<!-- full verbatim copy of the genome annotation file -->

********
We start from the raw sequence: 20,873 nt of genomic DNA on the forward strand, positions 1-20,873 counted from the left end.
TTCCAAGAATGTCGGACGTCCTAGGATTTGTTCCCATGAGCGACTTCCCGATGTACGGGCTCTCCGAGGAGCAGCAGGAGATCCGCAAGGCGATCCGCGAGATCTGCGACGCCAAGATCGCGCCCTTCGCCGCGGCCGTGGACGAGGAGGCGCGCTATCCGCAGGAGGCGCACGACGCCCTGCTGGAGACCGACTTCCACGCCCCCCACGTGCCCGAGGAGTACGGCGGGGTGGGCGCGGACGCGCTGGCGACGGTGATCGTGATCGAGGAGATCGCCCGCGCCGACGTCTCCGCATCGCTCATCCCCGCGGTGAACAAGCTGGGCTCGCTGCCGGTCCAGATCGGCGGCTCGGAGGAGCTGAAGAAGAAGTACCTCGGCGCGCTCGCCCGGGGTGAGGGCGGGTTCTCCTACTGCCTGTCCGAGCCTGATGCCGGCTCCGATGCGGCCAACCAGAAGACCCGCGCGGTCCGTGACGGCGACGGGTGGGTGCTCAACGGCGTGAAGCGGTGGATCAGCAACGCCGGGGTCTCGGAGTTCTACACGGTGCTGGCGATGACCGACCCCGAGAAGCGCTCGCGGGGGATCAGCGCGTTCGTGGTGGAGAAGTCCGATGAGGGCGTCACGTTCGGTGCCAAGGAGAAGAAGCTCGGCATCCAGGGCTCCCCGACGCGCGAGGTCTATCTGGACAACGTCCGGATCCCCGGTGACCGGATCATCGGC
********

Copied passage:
We start from the raw sequence: 20,873 nt of genomic DNA on the forward strand, positions 1-20,873 counted from the left end.
TTCCAAGAATGTCGGACGTCCTAGGATTTGTTCCCATGAGCGACTTCCCGATGTACGGGCTCTCCGAGGAGCAGCAGGAGATCCGCAAGGCGATCCGCGAGATCTGCGACGCCAAGATCGCGCCCTTCGCCGCGGCCGTGGACGAGGAGGCGCGCTATCCGCAGGAGGCGCACGACGCCCTGCTGGAGACCGACTTCCACGCCCCCCACGTGCCCGAGGAGTACGGCGGGGTGGGCGCGGACGCGCTGGCGACGGTGATCGTGATCGAGGAGATCGCCCGCGCCGACGTCTCCGCATCGCTCATCCCCGCGGTGAACAAGCTGGGCTCGCTGCCGGTCCAGATCGGCGGCTCGGAGGAGCTGAAGAAGAAGTACCTCGGCGCGCTCGCCCGGGGTGAGGGCGGGTTCTCCTACTGCCTGTCCGAGCCTGATGCCGGCTCCGATGCGGCCAACCAGAAGACCCGCGCGGTCCGTGACGGCGACGGGTGGGTGCTCAACGGCGTGAAGCGGTGGATCAGCAACGCCGGGGTCTCGGAGTTCTACACGGTGCTGGCGATGACCGACCCCGAGAAGCGCTCGCGGGGGATCAGCGCGTTCGTGGTGGAGAAGTCCGATGAGGGCGTCACGTTCGGTGCCAAGGAGAAGAAGCTCGGCATCCAGGGCTCCCCGACGCGCGAGGTCTATCTGGACAACGTCCGGATCCCCGGTGACCGGATCATCGGC